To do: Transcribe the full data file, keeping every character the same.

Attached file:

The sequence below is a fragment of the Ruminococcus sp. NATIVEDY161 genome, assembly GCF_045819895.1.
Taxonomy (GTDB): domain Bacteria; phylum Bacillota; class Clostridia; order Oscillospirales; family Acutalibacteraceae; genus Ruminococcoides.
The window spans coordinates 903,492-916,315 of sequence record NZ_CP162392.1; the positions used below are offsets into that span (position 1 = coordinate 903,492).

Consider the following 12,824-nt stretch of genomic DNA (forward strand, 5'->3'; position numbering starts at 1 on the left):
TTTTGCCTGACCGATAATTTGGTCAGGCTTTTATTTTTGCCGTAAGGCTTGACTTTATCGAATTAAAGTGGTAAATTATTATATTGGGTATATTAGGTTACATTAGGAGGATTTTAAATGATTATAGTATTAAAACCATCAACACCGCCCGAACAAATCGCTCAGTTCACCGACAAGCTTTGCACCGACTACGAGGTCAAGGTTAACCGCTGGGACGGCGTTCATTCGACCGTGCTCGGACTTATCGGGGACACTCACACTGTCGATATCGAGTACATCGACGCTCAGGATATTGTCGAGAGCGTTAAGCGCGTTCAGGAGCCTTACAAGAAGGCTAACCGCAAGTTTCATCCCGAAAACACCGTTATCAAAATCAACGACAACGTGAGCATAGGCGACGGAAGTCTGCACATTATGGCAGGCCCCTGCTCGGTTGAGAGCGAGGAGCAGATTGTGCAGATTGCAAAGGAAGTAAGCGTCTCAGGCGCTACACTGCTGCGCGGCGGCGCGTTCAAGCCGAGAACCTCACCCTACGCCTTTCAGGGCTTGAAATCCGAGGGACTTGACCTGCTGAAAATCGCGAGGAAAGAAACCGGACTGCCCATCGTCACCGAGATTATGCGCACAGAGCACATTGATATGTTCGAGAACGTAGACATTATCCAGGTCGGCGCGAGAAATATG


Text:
The sequence below is a fragment of the Ruminococcus sp. NATIVEDY161 genome, assembly GCF_045819895.1.
Taxonomy (GTDB): domain Bacteria; phylum Bacillota; class Clostridia; order Oscillospirales; family Acutalibacteraceae; genus Ruminococcoides.
The window spans coordinates 903,492-916,315 of sequence record NZ_CP162392.1; the positions used below are offsets into that span (position 1 = coordinate 903,492).

Consider the following 12,824-nt stretch of genomic DNA (forward strand, 5'->3'; position numbering starts at 1 on the left):
TTTTGCCTGACCGATAATTTGGTCAGGCTTTTATTTTTGCCGTAAGGCTTGACTTTATCGAATTAAAGTGGTAAATTATTATATTGGGTATATTAGGTTACATTAGGAGGATTTTAAATGATTATAGTATTAAAACCATCAACACCGCCCGAACAAATCGCTCAGTTCACCGACAAGCTTTGCACCGACTACGAGGTCAAGGTTAACCGCTGGGACGGCGTTCATTCGACCGTGCTCGGACTTATCGGGGACACTCACACTGTCGATATCGAGTACATCGACGCTCAGGATATTGTCGAGAGCGTTAAGCGCGTTCAGGAGCCTTACAAGAAGGCTAACCGCAAGTTTCATCCCGAAAACACCGTTATCAAAATCAACGACAACGTGAGCATAGGCGACGGAAGTCTGCACATTATGGCAGGCCCCTGCTCGGTTGAGAGCGAGGAGCAGATTGTGCAGATTGCAAAGGAAGTAAGCGTCTCAGGCGCTACACTGCTGCGCGGCGGCGCGTTCAAGCCGAGAACCTCACCCTACGCCTTTCAGGGCTTGAAATCCGAGGGACTTGACCTGCTGAAAATCGCGAGGAAAGAAACCGGACTGCCCATCGTCACCGAGATTATGCGCACAGAGCACATTGATATGTTCGAGAACGTAGACATTATCCAGGTCGGCGCGAGAAATATG